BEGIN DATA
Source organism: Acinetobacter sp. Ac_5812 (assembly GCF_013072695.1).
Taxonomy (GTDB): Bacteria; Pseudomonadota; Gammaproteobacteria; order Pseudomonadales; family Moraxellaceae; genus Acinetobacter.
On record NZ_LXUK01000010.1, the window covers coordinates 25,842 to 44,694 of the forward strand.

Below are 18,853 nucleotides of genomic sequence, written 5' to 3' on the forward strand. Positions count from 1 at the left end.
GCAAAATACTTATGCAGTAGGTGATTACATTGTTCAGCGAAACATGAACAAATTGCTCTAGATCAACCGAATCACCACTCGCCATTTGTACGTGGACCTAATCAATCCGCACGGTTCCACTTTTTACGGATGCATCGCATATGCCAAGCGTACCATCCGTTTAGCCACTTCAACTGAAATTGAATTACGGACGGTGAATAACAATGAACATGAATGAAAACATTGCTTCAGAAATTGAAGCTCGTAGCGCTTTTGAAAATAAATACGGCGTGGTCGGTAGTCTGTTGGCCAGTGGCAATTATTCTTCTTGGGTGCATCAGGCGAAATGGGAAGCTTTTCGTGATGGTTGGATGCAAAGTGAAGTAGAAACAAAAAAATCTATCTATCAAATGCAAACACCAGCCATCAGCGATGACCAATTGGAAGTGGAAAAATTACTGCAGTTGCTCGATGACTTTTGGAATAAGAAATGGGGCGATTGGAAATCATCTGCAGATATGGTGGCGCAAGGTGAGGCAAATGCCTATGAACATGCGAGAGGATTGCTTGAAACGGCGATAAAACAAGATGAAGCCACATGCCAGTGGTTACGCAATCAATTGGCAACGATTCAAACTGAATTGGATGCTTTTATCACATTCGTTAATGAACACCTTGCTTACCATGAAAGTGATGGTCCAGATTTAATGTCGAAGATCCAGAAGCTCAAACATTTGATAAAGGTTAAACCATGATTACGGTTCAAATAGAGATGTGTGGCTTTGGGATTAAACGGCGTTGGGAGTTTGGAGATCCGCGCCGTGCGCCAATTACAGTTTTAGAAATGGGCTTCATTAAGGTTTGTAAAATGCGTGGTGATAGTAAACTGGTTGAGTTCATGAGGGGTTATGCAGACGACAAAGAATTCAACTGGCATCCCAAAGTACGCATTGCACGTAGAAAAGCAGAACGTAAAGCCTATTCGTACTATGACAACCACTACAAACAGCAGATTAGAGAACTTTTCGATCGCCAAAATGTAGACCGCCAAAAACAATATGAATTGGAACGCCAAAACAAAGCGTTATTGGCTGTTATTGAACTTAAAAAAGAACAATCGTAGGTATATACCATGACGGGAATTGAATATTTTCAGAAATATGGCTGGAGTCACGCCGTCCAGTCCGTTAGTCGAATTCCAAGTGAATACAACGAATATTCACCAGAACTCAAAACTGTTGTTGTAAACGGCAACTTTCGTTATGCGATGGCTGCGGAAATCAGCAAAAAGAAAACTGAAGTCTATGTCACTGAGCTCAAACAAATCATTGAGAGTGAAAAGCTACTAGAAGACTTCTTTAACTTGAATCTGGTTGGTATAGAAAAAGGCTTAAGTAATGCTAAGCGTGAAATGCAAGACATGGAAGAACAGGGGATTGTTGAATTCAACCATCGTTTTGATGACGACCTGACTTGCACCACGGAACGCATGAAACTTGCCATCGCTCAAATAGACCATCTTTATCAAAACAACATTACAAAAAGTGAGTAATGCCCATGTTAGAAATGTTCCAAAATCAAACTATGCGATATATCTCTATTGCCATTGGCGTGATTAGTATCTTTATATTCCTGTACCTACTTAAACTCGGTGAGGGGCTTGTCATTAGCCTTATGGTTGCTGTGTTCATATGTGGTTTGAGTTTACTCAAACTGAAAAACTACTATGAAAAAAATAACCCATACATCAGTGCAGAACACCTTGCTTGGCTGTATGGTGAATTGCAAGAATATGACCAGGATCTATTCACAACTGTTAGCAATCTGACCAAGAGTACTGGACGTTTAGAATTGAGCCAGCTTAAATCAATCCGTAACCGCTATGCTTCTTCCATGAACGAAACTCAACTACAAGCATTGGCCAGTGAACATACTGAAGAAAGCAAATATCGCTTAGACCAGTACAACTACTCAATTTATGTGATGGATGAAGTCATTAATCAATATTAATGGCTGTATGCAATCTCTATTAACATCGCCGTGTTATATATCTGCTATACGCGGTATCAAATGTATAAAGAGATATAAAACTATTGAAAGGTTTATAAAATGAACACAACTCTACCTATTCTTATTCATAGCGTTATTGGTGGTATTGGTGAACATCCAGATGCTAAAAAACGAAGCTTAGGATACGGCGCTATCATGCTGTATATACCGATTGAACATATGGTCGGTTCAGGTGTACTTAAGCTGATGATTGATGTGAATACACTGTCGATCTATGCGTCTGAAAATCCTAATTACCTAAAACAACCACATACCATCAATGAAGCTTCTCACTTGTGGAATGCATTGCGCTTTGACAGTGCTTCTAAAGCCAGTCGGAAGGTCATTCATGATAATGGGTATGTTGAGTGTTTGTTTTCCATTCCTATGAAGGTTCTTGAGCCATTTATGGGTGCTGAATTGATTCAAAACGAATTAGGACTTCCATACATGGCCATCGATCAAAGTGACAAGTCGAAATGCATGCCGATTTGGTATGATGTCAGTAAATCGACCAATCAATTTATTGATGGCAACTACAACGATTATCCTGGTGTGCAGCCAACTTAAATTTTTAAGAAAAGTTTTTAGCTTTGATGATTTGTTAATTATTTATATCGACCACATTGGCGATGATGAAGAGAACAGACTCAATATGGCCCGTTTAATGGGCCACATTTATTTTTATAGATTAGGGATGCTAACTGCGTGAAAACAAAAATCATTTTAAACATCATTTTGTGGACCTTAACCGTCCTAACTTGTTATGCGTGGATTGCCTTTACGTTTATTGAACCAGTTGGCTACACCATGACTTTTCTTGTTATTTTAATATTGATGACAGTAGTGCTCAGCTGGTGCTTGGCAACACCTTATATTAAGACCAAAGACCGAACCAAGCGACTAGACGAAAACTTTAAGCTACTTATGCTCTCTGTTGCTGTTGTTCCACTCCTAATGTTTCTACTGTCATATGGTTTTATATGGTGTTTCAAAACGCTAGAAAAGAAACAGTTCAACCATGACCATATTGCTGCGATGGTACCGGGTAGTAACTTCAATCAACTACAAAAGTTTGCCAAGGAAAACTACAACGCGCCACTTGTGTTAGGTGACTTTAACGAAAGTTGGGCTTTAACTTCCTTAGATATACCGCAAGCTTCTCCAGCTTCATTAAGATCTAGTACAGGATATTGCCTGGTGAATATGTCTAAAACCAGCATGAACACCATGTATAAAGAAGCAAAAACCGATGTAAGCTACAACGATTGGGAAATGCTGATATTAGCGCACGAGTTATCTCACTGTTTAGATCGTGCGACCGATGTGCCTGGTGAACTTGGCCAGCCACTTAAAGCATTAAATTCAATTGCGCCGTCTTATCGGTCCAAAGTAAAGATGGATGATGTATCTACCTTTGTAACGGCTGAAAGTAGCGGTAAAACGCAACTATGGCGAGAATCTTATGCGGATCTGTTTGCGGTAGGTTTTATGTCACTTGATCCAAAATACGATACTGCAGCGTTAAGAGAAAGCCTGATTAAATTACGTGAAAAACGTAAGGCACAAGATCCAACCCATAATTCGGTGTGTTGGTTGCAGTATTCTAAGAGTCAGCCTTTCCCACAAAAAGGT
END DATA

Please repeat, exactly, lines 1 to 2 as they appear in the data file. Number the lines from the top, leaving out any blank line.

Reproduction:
Source organism: Acinetobacter sp. Ac_5812 (assembly GCF_013072695.1).
Taxonomy (GTDB): Bacteria; Pseudomonadota; Gammaproteobacteria; order Pseudomonadales; family Moraxellaceae; genus Acinetobacter.